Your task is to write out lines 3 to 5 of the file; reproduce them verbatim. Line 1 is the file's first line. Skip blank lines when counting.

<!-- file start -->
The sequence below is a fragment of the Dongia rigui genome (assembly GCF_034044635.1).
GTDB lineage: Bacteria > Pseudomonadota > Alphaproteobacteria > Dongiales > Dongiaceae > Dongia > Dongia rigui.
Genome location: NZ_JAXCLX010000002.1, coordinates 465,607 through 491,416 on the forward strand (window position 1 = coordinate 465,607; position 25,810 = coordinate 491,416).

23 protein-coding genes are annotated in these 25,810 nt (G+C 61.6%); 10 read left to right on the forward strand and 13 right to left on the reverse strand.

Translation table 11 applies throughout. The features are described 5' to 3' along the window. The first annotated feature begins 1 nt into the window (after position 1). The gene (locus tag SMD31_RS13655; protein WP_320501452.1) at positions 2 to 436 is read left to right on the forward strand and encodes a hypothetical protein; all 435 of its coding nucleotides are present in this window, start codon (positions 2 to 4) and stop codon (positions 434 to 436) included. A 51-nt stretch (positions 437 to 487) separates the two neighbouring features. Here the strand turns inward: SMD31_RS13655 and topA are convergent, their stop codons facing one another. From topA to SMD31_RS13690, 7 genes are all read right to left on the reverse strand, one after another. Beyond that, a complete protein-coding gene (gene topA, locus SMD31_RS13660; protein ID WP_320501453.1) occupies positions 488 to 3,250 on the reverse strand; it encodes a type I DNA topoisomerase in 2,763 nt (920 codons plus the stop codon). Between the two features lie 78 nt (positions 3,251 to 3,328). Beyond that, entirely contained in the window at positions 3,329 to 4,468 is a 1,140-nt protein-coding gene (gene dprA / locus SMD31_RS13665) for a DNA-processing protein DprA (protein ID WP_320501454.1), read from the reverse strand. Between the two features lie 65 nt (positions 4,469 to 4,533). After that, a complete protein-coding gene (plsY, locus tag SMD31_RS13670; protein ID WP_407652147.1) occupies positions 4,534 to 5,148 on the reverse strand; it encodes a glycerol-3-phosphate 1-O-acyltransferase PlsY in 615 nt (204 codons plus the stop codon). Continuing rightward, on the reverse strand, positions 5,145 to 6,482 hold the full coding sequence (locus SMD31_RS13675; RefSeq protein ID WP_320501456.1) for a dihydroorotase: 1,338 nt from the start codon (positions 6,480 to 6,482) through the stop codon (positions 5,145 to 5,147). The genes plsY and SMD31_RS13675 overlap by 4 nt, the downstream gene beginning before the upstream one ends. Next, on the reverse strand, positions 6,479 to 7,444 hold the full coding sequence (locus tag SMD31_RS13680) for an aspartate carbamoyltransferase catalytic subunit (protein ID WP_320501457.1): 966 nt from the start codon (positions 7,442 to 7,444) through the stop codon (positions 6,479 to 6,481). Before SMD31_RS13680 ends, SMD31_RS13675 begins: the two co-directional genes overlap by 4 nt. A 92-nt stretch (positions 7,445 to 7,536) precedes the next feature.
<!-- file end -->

Genome location: NZ_JAXCLX010000002.1, coordinates 465,607 through 491,416 on the forward strand (window position 1 = coordinate 465,607; position 25,810 = coordinate 491,416).

23 protein-coding genes are annotated in these 25,810 nt (G+C 61.6%); 10 read left to right on the forward strand and 13 right to left on the reverse strand.

Translation table 11 applies throughout. The features are described 5' to 3' along the window. The first annotated feature begins 1 nt into the window (after position 1). The gene (locus tag SMD31_RS13655; protein WP_320501452.1) at positions 2 to 436 is read left to right on the forward strand and encodes a hypothetical protein; all 435 of its coding nucleotides are present in this window, start codon (positions 2 to 4) and stop codon (positions 434 to 436) included. A 51-nt stretch (positions 437 to 487) separates the two neighbouring features. Here the strand turns inward: SMD31_RS13655 and topA are convergent, their stop codons facing one another. From topA to SMD31_RS13690, 7 genes are all read right to left on the reverse strand, one after another. Beyond that, a complete protein-coding gene (gene topA, locus SMD31_RS13660; protein ID WP_320501453.1) occupies positions 488 to 3,250 on the reverse strand; it encodes a type I DNA topoisomerase in 2,763 nt (920 codons plus the stop codon). Between the two features lie 78 nt (positions 3,251 to 3,328). Beyond that, entirely contained in the window at positions 3,329 to 4,468 is a 1,140-nt protein-coding gene (gene dprA / locus SMD31_RS13665) for a DNA-processing protein DprA (protein ID WP_320501454.1), read from the reverse strand. Between the two features lie 65 nt (positions 4,469 to 4,533). After that, a complete protein-coding gene (plsY, locus tag SMD31_RS13670; protein ID WP_407652147.1) occupies positions 4,534 to 5,148 on the reverse strand; it encodes a glycerol-3-phosphate 1-O-acyltransferase PlsY in 615 nt (204 codons plus the stop codon). Continuing rightward, on the reverse strand, positions 5,145 to 6,482 hold the full coding sequence (locus SMD31_RS13675; RefSeq protein ID WP_320501456.1) for a dihydroorotase: 1,338 nt from the start codon (positions 6,480 to 6,482) through the stop codon (positions 5,145 to 5,147). The genes plsY and SMD31_RS13675 overlap by 4 nt, the downstream gene beginning before the upstream one ends. Next, on the reverse strand, positions 6,479 to 7,444 hold the full coding sequence (locus tag SMD31_RS13680) for an aspartate carbamoyltransferase catalytic subunit (protein ID WP_320501457.1): 966 nt from the start codon (positions 7,442 to 7,444) through the stop codon (positions 6,479 to 6,481). Before SMD31_RS13680 ends, SMD31_RS13675 begins: the two co-directional genes overlap by 4 nt. A 92-nt stretch (positions 7,445 to 7,536) precedes the next feature.